The exploitation and exploration of the environment date back to the early days of human existence on earth (Ajilowo et al., 2011). Such activities reveal sophisticated implications amid improvements in process technologies. Hydrocarbon (oil and gas) exploration processes are commonplace across different regions of the world.
Such activities have triggered adverse environmental impacts, including habitat destruction in different ecosystems. In this context, the term ‘environment ‘refers to humans’ immediate surroundings and includes both biological and natural resources (Ajilowo et al., 2011). Within the framework of human activities and surroundings, the environment comprises the atmosphere (with multiple layers) and biophysical components, such as air, water, and land.
Hydrocarbon exploration is the process of mining or extracting fuel minerals from land using technological resources (Ajilowo et al., 2011). Exploration activities extend to the processing, shipment, and storage of petroleum products. Diverse materials are discharged into the environment during oil and gas exploration, and they include fluids used to stimulate production, drilling mud, drill cuts, and oil mineral separation and anticorrosion chemicals.
While safety precautions are often put in place to ward off disasters, accidental leakages may occur during the exploitation and drilling of crude oil. Such leakages are caused by human error and equipment failure. Research postulates that there is a negative correlation between environmental quality and exploration activities (Ajilowo et al., 2011). This assertion has become more relevant to hydrocarbon exploration in inter-regional perspectives.
In Nigeria alone, oil and gas exploration activities accounted for 1,426 million barrels of crude oil discharged into the environment between 1976 and 1983 (Tyokumbur, 2014). This review will specifically investigate whether or not there is a general trend (track record or history) of environmental degradation by hydrocarbon exploration techniques. Issues To establish whether or not there is a general trend in environmental degradation due to hydrocarbon exploration techniques, a few issues will be addressed.
Foremost, the review will investigate how oil exploration could harm the environment, in the context of oil spills and greenhouse gas (GHG) emissions, and human health impacts. With reference to petroleum exploration techniques such as hydraulic fracking, the study will establish whether or not such methods will create a general trend towards negative environmental impacts. The study will explicitly focus on three core issues: water pollution, GHG emissions, and human health impacts.
Scope and Limitations The scope of the review will be limited to the effects of hydrocarbon exploration on the environment, as other types of energies such as renewable energies will not feature in the discussion. To the extent possible, the review will discuss the environmental impacts of oil exploration and will exclude the oil impacts on the economy. P
erspective Ordinarily, the ecosystem becomes disrupted when subjected to fluctuating pollution over a considerable period of time. In particular, the spillage of petroleum and its derivatives to the marine environment may predispose aquatic organisms and birds alike, to toxic exposure.
Such organisms exhibit a bioconcentration of hydrocarbons in their tissues. Equally, chronic water contaminants from the oil exploration process could potentially harm human beings. The aspects of water pollution and human health impacts are based on such premises (Ajilowo et al., 2011). Generally, the aquatic ecosystem exists in a complex state of flux, albeit a balanced one.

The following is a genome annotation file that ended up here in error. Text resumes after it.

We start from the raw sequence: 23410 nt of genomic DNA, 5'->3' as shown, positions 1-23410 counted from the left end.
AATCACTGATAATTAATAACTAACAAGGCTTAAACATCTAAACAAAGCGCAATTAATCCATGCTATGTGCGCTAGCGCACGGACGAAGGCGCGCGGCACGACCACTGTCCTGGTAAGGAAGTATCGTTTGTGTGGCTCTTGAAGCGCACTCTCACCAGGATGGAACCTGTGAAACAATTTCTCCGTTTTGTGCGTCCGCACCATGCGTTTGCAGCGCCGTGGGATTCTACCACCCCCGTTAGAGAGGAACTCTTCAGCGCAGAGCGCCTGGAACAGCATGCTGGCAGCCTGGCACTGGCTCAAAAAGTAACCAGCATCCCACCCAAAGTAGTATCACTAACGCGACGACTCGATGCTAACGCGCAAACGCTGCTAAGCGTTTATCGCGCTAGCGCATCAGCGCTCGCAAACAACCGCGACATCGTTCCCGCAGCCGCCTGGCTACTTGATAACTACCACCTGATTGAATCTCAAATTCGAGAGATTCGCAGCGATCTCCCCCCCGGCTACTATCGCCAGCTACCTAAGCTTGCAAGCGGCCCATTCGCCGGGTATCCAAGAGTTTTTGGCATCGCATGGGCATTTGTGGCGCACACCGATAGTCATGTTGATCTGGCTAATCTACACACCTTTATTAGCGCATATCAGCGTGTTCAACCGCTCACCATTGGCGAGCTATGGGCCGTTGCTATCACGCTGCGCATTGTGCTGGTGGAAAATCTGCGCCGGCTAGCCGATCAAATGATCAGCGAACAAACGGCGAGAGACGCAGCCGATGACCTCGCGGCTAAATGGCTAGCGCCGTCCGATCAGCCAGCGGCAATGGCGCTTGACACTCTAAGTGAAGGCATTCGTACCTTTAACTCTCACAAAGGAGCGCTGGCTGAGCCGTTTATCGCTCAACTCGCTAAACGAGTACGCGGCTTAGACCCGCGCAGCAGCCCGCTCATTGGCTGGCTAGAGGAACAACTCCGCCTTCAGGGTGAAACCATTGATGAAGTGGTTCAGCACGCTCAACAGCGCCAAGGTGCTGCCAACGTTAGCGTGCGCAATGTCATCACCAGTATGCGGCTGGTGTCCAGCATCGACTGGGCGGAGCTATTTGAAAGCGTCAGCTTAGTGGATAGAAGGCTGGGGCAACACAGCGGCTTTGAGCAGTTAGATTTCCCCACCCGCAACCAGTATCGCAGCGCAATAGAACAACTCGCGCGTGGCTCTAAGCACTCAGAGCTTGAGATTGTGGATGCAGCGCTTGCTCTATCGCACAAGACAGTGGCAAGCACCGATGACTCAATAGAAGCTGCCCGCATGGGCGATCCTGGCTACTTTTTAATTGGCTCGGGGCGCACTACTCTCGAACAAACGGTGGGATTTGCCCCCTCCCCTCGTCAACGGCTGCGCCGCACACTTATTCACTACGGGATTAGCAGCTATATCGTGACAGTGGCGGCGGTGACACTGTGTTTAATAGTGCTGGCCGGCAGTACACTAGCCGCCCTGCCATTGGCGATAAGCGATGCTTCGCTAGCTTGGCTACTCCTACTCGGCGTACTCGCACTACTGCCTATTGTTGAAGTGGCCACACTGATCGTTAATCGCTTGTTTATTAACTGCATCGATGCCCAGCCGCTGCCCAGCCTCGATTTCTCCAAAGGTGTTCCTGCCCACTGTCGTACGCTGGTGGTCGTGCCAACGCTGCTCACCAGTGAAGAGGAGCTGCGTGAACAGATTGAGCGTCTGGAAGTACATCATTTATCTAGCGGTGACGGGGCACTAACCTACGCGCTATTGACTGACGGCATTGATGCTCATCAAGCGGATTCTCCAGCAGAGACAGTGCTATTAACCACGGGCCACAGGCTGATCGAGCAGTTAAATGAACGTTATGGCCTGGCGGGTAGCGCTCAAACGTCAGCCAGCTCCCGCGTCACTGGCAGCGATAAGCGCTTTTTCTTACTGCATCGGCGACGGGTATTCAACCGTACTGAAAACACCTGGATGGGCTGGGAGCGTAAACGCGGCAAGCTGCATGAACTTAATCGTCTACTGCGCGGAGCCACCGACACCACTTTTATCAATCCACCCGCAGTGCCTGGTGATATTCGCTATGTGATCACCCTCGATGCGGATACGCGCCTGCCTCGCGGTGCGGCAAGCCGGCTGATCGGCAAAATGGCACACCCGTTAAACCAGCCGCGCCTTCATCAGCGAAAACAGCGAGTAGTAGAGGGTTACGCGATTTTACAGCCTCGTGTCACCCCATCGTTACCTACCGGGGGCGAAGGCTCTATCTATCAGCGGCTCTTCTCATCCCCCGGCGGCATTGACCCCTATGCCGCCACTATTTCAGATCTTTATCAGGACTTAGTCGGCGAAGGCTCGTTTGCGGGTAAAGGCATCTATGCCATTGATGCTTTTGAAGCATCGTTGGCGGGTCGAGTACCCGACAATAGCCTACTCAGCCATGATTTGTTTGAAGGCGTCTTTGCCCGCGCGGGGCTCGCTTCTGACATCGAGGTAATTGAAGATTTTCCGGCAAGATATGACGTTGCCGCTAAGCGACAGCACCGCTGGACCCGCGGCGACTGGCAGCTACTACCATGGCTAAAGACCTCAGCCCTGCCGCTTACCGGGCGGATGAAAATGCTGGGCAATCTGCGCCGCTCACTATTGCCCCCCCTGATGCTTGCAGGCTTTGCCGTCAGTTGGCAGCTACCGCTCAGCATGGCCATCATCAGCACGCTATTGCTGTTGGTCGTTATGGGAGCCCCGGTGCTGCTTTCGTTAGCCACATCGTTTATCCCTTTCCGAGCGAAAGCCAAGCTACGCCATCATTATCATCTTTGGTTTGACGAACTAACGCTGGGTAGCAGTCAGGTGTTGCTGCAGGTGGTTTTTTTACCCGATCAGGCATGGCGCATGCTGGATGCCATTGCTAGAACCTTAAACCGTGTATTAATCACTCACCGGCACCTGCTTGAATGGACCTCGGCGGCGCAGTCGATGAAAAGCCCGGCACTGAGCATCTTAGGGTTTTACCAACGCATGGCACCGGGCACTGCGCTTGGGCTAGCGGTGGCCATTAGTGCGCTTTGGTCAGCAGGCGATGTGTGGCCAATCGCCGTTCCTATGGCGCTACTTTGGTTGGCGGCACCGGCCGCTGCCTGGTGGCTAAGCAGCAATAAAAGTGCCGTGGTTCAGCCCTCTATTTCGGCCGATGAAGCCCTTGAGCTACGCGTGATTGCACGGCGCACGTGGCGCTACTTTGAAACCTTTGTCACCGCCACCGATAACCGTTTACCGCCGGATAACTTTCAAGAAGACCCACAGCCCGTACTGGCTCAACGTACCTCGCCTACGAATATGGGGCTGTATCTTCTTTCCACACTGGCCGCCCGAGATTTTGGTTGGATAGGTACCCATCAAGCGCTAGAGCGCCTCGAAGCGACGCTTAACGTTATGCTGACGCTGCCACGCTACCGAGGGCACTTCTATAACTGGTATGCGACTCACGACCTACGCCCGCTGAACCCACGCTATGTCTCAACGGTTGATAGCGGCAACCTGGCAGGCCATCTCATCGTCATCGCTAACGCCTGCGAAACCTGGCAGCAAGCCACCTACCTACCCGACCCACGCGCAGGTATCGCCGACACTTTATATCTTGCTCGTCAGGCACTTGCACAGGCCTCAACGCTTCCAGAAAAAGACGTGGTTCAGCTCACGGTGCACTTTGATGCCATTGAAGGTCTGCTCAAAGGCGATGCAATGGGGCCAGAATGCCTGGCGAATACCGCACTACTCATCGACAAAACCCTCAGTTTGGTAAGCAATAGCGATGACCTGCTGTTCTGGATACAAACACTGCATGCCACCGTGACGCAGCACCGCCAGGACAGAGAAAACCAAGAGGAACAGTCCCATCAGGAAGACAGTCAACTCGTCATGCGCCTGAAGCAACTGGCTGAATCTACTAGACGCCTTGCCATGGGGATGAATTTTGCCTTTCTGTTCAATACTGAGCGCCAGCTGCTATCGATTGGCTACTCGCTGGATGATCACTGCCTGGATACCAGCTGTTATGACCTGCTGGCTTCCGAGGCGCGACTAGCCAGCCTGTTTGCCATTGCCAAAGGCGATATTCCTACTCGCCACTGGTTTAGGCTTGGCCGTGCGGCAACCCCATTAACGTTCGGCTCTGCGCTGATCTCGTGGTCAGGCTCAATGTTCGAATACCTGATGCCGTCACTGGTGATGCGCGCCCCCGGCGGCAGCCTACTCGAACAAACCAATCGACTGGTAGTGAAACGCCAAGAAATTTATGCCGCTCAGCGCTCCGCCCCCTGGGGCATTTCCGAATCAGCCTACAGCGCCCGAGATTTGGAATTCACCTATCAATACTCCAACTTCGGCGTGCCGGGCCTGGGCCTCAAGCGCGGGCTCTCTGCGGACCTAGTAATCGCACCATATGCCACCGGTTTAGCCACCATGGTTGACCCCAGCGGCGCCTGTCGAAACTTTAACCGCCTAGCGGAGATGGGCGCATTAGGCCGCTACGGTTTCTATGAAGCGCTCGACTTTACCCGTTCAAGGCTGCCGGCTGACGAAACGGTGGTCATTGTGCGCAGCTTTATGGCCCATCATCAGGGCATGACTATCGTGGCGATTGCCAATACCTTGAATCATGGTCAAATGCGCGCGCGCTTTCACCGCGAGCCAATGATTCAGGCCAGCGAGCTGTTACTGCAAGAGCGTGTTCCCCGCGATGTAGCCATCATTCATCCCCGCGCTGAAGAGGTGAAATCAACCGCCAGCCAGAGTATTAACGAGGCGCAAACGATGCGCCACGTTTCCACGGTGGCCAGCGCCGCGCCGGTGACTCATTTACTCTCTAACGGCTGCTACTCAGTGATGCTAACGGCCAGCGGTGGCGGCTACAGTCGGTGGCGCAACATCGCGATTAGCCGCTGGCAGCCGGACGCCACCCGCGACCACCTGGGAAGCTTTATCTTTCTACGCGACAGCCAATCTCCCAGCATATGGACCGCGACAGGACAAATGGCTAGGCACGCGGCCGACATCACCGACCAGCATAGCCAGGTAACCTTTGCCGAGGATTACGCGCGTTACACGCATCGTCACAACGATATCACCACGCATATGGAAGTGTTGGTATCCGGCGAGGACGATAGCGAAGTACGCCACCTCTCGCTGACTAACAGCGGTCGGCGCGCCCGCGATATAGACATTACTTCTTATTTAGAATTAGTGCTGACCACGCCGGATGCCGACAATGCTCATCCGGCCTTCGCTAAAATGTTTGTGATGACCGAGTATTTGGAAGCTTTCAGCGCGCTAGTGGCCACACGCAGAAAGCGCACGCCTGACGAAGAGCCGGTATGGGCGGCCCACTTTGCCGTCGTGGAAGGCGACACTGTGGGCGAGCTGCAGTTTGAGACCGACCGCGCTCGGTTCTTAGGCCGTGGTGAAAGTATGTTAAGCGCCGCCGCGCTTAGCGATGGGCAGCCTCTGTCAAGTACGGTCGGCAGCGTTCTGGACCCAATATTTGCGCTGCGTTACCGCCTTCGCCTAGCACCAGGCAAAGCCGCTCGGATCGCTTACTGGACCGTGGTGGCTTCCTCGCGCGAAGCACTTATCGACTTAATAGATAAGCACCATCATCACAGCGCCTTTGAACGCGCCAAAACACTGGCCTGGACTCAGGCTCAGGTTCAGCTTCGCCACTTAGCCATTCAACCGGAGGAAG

However, a perturbation in the form of an excessive impact, or a stressor agent, could potentially disrupt this state of balance beyond the system’s ability to restore equilibrium. Simply, recovery efforts could prove problematic when certain tolerance thresholds are exceeded. Effects of Hydrocarbon Exploration on Water Pollution Ajilowo et al. (2011) document the environmental impacts of hydrocarbon exploration along the offshore and onshore regions of the Niger Delta. The effects of oil spills were devastating in different ways, depending on the physical geography of the affected area, the type of oil, climatic conditions, and pollutant dosage.
The most productive biological regions along the mangrove swamps were severely contaminated by oil spill incidents that occurred between 1976 and 1980. A few months after the spillages, the mangrove plants withered in the contaminated waters. Further, the massive death of aquatic organisms, including mollusks and crabs was reported. Two years later, about 1.51× 105 m2 of water tables were affected due to re-pollution of the underlying soil layer.
Clearly, petroleum exploration-related activities, be it crude oil discharge or spillage of refined petroleum, depict a consistent trend of environmental degradation in numerous ways. Further, the study raises concerns about the handling of drill cuttings and drilling mud within the prohibited areas of discharge. In an earlier study, the environmental problems of petroleum exploration appeared to be well articulated by the inhabitants of the Niger-Delta region (Ikporukpo, 1988, cited in Ajilowo et al., 2011).
Water pollution emerged as the most disturbing consequence of oil exploration due to poor handling of drill cuts as well as poor sampling and analysis techniques. By the year 2011, oil and gas exploration activities along the coastal areas of Ondo State, Nigeria, led to landscape destruction and shoreline erosion. Worth noting, the Earth’s crust from productive oil wells, despoiled the surrounding agricultural land, thus degrading the environment.